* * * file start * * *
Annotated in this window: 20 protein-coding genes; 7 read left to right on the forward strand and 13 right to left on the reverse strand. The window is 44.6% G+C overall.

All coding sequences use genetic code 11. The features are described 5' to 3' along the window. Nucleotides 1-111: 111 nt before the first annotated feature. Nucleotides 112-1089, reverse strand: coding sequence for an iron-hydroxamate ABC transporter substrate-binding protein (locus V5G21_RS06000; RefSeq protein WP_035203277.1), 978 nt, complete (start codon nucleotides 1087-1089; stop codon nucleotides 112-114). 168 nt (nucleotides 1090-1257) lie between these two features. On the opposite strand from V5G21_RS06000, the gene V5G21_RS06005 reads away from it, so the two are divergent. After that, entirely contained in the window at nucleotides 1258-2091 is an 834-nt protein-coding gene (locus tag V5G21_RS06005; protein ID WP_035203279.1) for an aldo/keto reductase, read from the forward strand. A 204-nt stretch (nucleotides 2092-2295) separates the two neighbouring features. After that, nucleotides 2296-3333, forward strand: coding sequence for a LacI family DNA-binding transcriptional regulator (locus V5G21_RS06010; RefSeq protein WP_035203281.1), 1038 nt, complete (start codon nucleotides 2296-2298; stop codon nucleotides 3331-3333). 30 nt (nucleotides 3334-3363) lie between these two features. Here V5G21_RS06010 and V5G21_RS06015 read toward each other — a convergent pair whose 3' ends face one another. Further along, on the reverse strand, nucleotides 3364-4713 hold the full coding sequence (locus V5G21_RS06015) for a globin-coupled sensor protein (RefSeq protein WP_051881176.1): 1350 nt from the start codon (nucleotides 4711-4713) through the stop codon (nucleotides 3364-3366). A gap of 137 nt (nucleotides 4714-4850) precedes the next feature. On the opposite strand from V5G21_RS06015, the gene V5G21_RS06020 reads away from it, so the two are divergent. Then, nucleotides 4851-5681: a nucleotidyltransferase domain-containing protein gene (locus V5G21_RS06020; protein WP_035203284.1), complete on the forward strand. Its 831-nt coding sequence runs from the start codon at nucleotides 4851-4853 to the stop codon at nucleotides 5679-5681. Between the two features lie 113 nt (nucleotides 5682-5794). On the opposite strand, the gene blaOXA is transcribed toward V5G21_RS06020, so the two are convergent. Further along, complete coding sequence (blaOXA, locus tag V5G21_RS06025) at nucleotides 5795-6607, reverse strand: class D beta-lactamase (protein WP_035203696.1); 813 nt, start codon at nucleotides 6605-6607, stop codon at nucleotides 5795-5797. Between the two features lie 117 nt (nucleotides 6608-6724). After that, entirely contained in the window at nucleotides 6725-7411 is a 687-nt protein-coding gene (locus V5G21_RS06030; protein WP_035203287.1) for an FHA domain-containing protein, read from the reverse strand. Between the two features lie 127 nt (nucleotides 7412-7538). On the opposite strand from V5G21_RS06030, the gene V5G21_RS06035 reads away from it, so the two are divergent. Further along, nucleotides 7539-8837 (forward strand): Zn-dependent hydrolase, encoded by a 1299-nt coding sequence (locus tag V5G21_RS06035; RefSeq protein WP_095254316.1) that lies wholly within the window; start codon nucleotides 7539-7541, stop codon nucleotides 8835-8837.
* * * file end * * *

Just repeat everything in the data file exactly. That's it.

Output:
Annotated in this window: 20 protein-coding genes; 7 read left to right on the forward strand and 13 right to left on the reverse strand. The window is 44.6% G+C overall.

All coding sequences use genetic code 11. The features are described 5' to 3' along the window. Nucleotides 1-111: 111 nt before the first annotated feature. Nucleotides 112-1089, reverse strand: coding sequence for an iron-hydroxamate ABC transporter substrate-binding protein (locus V5G21_RS06000; RefSeq protein WP_035203277.1), 978 nt, complete (start codon nucleotides 1087-1089; stop codon nucleotides 112-114). 168 nt (nucleotides 1090-1257) lie between these two features. On the opposite strand from V5G21_RS06000, the gene V5G21_RS06005 reads away from it, so the two are divergent. After that, entirely contained in the window at nucleotides 1258-2091 is an 834-nt protein-coding gene (locus tag V5G21_RS06005; protein ID WP_035203279.1) for an aldo/keto reductase, read from the forward strand. A 204-nt stretch (nucleotides 2092-2295) separates the two neighbouring features. After that, nucleotides 2296-3333, forward strand: coding sequence for a LacI family DNA-binding transcriptional regulator (locus V5G21_RS06010; RefSeq protein WP_035203281.1), 1038 nt, complete (start codon nucleotides 2296-2298; stop codon nucleotides 3331-3333). 30 nt (nucleotides 3334-3363) lie between these two features. Here V5G21_RS06010 and V5G21_RS06015 read toward each other — a convergent pair whose 3' ends face one another. Further along, on the reverse strand, nucleotides 3364-4713 hold the full coding sequence (locus V5G21_RS06015) for a globin-coupled sensor protein (RefSeq protein WP_051881176.1): 1350 nt from the start codon (nucleotides 4711-4713) through the stop codon (nucleotides 3364-3366). A gap of 137 nt (nucleotides 4714-4850) precedes the next feature. On the opposite strand from V5G21_RS06015, the gene V5G21_RS06020 reads away from it, so the two are divergent. Then, nucleotides 4851-5681: a nucleotidyltransferase domain-containing protein gene (locus V5G21_RS06020; protein WP_035203284.1), complete on the forward strand. Its 831-nt coding sequence runs from the start codon at nucleotides 4851-4853 to the stop codon at nucleotides 5679-5681. Between the two features lie 113 nt (nucleotides 5682-5794). On the opposite strand, the gene blaOXA is transcribed toward V5G21_RS06020, so the two are convergent. Further along, complete coding sequence (blaOXA, locus tag V5G21_RS06025) at nucleotides 5795-6607, reverse strand: class D beta-lactamase (protein WP_035203696.1); 813 nt, start codon at nucleotides 6605-6607, stop codon at nucleotides 5795-5797. Between the two features lie 117 nt (nucleotides 6608-6724). After that, entirely contained in the window at nucleotides 6725-7411 is a 687-nt protein-coding gene (locus V5G21_RS06030; protein WP_035203287.1) for an FHA domain-containing protein, read from the reverse strand. Between the two features lie 127 nt (nucleotides 7412-7538). On the opposite strand from V5G21_RS06030, the gene V5G21_RS06035 reads away from it, so the two are divergent. Further along, nucleotides 7539-8837 (forward strand): Zn-dependent hydrolase, encoded by a 1299-nt coding sequence (locus tag V5G21_RS06035; RefSeq protein WP_095254316.1) that lies wholly within the window; start codon nucleotides 7539-7541, stop codon nucleotides 8835-8837.